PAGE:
So we're really grateful for them. And as I said, since they are in Ukraine, things have gotten better in their production, which we are very grateful for. We know they've had a very I don't even know how to say it right, a really rough year. They've been going through a lot with the Russian invasion. It has changed logistics some, which we have adapted to. And we have not had a bride scam not come in time for the wedding. It might have cut it close initially when all of that happened, like out here a week or two before the wedding, which is a little too close for comfort in theory, but considering we did get it in time for a wedding, we are really grateful for that. And so we're our brides and we very much appreciate all of those girls who adapted with us through all of the war that happened starting in February because it definitely is not an easy thing as a business owner to let brides know that, hey, your address will be here at some point. But production halted because they're in a.
War and it's baffling the love and devotion that their team has to making these girls dreams come true. Even as the war started, they still continued to make these gowns. It did slow down, but they still wanted to make sure that these girls were getting their gowns, which is baffling.
For me because I would have completely understood if they said, we can't work right now because we need to leave. We need to hunker down. We need to be safe, which we know some people obviously did flee. 100% understandable, I get why. But a lot of them stayed because it's their home. They weren't going to be driven out. They also know that them working is going to help stabilize their economy as much as they can in war. So they went to work. I think they stopped for a couple of weeks initially just to adapt to the changes, make sure that they didn't have to fully flee the country and.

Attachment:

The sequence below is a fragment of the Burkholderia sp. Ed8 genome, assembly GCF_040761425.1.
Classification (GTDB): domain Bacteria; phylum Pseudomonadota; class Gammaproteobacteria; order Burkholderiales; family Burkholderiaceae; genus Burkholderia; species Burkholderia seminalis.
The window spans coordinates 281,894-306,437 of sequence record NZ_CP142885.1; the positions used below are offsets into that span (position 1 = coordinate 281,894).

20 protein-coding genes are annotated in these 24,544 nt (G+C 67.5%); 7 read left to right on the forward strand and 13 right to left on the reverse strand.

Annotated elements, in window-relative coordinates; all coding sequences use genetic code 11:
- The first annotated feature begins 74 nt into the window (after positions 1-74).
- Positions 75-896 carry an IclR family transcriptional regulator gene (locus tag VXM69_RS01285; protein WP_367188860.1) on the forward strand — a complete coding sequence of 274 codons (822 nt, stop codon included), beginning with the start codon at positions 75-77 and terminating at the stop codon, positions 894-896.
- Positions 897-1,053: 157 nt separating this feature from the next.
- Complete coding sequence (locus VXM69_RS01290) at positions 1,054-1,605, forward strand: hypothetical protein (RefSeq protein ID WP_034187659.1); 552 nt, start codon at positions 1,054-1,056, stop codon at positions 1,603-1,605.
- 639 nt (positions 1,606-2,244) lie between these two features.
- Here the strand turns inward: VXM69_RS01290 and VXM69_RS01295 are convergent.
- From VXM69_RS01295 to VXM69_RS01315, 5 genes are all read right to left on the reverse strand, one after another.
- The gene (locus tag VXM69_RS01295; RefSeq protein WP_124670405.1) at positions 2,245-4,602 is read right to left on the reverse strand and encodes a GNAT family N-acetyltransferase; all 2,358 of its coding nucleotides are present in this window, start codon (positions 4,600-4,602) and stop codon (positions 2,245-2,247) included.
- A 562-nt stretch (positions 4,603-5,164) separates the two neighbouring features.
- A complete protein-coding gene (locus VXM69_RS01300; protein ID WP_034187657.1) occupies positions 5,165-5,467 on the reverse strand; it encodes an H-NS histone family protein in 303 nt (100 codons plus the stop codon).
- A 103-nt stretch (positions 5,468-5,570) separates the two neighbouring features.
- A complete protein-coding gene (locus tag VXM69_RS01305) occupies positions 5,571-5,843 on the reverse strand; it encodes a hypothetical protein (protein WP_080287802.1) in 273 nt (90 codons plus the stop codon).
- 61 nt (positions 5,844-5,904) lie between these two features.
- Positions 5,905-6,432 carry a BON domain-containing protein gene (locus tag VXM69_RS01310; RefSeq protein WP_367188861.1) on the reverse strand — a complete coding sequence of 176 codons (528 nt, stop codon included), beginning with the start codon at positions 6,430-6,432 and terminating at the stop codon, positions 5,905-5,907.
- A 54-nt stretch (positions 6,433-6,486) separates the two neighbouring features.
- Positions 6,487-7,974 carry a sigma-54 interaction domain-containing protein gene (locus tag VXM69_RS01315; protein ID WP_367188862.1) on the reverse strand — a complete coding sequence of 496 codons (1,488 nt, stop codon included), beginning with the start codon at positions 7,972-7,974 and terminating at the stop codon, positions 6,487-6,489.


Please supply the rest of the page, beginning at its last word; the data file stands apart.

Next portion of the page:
Make sure that they have a safe space to continue working.
Because we do know and had heard that other designers in the area because if you guys didn't know, ukraine is actually a really big place for wedding gown production.
Massive. Had no idea until I went down a rabbit hole of looking at designers at Barcelona Fashion Week. And a high majority of them, they were not in Ukraine, they were in surrounding countries of Ukraine.
Well, half of one of our other designers factories is in Ukraine as well.
Yeah, and then they had started doing work in Romania during that time and so they had a different facility for production. So we're really grateful for that relationship we have with Tanya Grig. Like we said, hopefully at a later date. Even with the nine hour time difference, we can get our rep on. Maybe even Tanya, but I know she is a busy woman and allow them to tell their story and their way and who their brides are. Because they have taken care of so many of our brides here in Utah that I can only imagine what they do for their stores globally besides us.
I love it.
So okay, so, yeah, that was our very first designer guy that we brought on and now we're going to move on to our number two designer we brought on, which is the amazing Elizabeth Lee, who is based here in the US. They are in Texas and this husband and wife duo are the dream power couple.
If I could be them, I would.
Shawn and I are aspiring to be Jared and Wendy Scroggins and they are.
I've never met a more sweeter human on the planet.
They are like angels.